I welcome the Minister. I would like to start where she finished because what is really important about this debate that we recognise it is not academic. The reality is that there are people who suffer hugely from the behaviour of others in terms of hate speech and, ultimately, hate crime. I regret to say that I have been involved in a case in the criminal courts involving activities that undoubtedly constitute hate crime but that are not properly defined in our laws. I welcome the proposed legislation the Minister has said is coming. The Joint Committee on Justice examined the general scheme of the hate crime Bill. I also recognise that existing legislation regarding incitement to hatred is undoubtedly out of date and has been underused throughout its lifetime. It is appropriate that we recognise the seriousness of this issue, the effect it has on individuals and the fact it requires specific legislation to enunciate it.

In terms of the motion and what is happening in respect of Article 83(1), it is also worth noting that the existing crimes set out in Article 83(1), namely, terrorism, trafficking human beings, the sexual exploitation of women and children, illicit drug trafficking, illicit arms trafficking, money laundering, corruption, counterfeiting of means of payment, computer crime and organised crime. They are all serious matters.

It is, to my mind, appropriate that the matters we are talking about today, namely hate speech and hate crime, join that list because they have, as the Minister said, a corrosive effect on social understanding. That is at the core of this debate. I would like to think that in Ireland we have people who understand other nationalities and ethnicities and people who are different, and welcome them into their part of society. However, when we realise that is, we hope, the case for most people, it is not the case for all and we need to put in place very strong legislative instruments while being conscious of what the Irish Council for Civil Liberties has said to all Members. I note its comments. We need to put in place strong legislative measures that make sure that people who transgress the boundaries of what is acceptable face the rigours of the law and are held accountable before the courts as necessary.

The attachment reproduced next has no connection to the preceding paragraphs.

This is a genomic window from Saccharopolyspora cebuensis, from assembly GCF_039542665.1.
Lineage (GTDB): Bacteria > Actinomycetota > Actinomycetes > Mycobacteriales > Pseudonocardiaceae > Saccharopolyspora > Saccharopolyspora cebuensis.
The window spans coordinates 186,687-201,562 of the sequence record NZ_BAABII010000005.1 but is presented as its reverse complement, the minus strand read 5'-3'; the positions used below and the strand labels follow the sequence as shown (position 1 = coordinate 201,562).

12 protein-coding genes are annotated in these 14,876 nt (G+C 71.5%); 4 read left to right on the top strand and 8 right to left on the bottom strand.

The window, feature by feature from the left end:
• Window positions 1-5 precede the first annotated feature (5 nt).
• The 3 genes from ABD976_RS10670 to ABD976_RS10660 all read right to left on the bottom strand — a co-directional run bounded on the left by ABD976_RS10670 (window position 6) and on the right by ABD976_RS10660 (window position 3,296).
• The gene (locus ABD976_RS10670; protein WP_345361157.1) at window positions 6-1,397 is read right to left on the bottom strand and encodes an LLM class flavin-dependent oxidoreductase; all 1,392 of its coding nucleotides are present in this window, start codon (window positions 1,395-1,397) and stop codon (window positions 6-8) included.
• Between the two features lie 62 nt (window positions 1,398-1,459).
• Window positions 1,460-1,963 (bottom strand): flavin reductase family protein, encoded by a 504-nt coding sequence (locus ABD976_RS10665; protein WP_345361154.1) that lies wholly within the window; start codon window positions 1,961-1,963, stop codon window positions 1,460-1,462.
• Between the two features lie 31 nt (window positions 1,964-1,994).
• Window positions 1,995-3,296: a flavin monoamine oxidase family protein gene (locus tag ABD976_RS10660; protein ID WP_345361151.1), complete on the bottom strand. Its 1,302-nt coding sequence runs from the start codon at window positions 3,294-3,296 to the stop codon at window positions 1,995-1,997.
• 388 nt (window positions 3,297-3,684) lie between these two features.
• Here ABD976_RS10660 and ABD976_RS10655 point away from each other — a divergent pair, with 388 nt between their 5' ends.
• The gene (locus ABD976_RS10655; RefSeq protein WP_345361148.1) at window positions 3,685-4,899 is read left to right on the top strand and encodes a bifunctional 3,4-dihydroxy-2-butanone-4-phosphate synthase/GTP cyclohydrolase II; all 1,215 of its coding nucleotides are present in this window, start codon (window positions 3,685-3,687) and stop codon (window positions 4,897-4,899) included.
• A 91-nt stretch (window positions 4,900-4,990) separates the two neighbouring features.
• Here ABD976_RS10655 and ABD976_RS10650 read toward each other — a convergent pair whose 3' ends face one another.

I thank the Minister for the opportunity to address this motion. I want to begin by applauding all that she is doing. A panoply of legislation to deal with gender-based violence will in every way ensure a safer society because the fact is that she is absolutely right. It is almost incredible, unless one happens to be involved in or aware of a case and supporting a community, to realise that there are people who are afraid in their own homes and whose homes are consistently attacked because of their race or religion or because they are a member of a minority group

. It is important that we address hate crime. I welcome in advance the Bill that will come through later in the year. We need it at an EU level. I recognise the research from the European Commission which showed that 52% of young women and girls have experienced online violence, threats and sexual harassment, while people with disabilities are more at risk of being victims of violent crime, including hate crimes, than other persons. There are protected groups under our laws because they are targets and experience discrimination due to the fact they deal with particular biases and attitudes. To have a definition on an EU basis and a common approach across the European Union is incredibly valuable. It shows a desire and ethos in the EU to make sure that freedom of expression is balanced by the responsibilities that come with that.